A dissociation in attentional control: Evidence from methamphetamine dependence

Ruth Salo, Thomas E Nordahl, Charles Moore, Christy Waters, Yutaka Natsuaki, Gantt P. Galloway, Shawn Kile, Edith V. Sullivan

Research output: Contribution to journalArticlepeer-review

38 Scopus citations


Selective attention comprises multiple, dissociable component processes, including task shifting and selective inhibition. The goal of this study was to test whether task-shifting, selective inhibition, or both processes were impaired in long-term but currently abstinent methamphetamine-dependent individuals. Participants were 34 methamphetamine-dependent subjects and 20 nonsubstance abusing controls who were tested on an alternating-runs switch task with conflict sequences that required subjects to switch tasks on every second trial (AABBAABB). Methamphetamine-dependent individuals committed more errors on trials that required inhibition of distracting information compared with controls (methamphetamine = 17%; controls = 13%; p =. 02). By contrast, error rates did not differ between the groups on switch trials (methamphetamine = 7%; controls = 6%; p =. 68). These results indicate that selective inhibition, but not task switching, is selectively compromised by methamphetamine.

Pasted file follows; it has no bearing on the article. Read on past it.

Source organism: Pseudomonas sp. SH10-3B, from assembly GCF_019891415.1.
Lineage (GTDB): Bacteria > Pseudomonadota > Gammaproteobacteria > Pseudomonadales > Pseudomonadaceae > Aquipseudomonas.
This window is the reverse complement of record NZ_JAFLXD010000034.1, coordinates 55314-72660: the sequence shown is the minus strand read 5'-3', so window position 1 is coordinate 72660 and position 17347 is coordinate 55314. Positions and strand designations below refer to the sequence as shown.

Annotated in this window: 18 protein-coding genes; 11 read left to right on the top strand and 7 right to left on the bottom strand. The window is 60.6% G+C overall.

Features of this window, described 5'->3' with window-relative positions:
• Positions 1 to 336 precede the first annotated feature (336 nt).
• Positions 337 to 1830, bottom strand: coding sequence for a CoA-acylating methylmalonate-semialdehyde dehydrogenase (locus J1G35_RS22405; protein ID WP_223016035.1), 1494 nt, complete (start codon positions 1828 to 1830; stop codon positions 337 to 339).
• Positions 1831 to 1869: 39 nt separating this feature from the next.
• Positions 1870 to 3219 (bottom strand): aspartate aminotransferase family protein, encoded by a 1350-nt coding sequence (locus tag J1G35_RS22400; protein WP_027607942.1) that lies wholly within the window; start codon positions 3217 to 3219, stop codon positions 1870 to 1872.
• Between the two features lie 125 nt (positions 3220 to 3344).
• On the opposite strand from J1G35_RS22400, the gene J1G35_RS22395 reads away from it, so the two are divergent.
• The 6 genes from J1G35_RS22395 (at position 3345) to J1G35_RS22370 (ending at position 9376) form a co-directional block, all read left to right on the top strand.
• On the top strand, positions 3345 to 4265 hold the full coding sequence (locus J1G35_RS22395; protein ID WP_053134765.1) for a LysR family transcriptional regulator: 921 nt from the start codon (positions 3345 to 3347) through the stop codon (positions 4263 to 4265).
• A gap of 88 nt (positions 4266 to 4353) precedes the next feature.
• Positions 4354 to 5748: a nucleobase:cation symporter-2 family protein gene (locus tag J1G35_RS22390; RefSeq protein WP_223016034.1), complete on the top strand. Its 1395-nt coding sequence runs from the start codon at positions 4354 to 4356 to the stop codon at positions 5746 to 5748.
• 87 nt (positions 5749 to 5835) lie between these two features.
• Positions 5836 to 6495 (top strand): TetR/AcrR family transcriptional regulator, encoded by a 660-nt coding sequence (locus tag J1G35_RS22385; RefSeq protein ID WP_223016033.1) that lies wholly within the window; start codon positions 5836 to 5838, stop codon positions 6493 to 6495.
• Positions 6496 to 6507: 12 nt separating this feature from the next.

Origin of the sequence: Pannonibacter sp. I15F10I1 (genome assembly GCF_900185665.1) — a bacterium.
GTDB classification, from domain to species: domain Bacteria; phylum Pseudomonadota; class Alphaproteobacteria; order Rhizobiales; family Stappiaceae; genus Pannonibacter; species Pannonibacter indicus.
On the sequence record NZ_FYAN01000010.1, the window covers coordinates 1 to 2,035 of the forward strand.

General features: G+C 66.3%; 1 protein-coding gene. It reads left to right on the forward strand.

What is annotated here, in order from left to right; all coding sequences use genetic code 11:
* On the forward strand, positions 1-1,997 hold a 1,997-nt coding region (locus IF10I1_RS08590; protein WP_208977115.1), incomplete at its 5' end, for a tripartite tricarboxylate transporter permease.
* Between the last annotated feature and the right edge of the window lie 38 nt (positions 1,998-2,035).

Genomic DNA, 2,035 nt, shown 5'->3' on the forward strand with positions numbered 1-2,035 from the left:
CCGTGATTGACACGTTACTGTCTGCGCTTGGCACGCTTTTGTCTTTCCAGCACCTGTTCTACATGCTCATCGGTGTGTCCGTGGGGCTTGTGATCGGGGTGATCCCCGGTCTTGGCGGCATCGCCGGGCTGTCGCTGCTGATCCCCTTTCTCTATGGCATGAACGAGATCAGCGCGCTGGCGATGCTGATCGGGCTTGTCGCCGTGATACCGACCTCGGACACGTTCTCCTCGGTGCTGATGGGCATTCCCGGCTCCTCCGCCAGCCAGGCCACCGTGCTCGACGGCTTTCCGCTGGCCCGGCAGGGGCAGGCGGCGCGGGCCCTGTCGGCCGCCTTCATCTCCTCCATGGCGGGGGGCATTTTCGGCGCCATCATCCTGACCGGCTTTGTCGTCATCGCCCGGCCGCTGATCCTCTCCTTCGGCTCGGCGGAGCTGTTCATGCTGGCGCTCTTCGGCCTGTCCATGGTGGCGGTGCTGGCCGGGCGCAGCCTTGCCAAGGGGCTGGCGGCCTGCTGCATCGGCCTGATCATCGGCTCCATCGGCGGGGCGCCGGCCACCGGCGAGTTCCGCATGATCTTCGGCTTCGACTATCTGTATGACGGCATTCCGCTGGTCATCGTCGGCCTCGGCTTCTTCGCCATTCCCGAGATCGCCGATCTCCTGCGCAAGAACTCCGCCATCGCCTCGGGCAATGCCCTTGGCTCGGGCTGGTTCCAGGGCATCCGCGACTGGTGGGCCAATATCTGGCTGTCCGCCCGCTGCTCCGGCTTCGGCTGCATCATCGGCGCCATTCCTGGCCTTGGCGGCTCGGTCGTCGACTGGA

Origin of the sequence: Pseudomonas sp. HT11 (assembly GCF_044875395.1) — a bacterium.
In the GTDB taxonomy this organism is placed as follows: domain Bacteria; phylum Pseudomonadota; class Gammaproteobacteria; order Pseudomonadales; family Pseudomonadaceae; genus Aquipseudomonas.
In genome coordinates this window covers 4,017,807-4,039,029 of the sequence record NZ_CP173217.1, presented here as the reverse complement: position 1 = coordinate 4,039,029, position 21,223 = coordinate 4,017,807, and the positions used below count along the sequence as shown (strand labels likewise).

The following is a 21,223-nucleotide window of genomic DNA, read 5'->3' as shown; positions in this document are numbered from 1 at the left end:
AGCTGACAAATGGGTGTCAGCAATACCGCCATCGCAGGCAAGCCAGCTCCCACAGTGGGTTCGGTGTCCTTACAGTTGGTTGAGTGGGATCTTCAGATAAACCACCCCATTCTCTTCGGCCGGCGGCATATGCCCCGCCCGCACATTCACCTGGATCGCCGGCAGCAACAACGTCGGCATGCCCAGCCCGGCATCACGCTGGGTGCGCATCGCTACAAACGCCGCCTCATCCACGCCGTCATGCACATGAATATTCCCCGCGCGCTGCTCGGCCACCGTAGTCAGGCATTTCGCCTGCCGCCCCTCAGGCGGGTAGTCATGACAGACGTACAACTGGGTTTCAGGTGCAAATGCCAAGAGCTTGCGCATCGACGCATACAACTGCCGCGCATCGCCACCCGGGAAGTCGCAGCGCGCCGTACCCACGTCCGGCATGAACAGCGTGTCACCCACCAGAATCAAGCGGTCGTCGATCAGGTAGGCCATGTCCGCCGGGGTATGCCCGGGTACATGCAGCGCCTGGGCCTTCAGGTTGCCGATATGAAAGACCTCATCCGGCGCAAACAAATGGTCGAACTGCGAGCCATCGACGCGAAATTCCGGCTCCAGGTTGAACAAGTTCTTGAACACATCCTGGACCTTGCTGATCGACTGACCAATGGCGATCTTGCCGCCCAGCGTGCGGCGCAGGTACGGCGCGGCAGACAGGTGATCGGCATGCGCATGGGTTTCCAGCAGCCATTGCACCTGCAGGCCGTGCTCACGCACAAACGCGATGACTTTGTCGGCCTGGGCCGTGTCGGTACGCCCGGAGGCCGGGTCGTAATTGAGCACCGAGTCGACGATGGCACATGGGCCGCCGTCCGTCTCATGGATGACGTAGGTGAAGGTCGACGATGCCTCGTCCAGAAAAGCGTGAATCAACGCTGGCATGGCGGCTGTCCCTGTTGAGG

Original languageEnglish (US)
Pages (from-to)310-313
Number of pages4
JournalBiological Psychiatry
Issue number3
StatePublished - Feb 1 2005


  • cognition
  • frontostriatal
  • Methamphetamine
  • selective attention
  • stimulant abuse
  • task switching

ASJC Scopus subject areas

  • Biological Psychiatry


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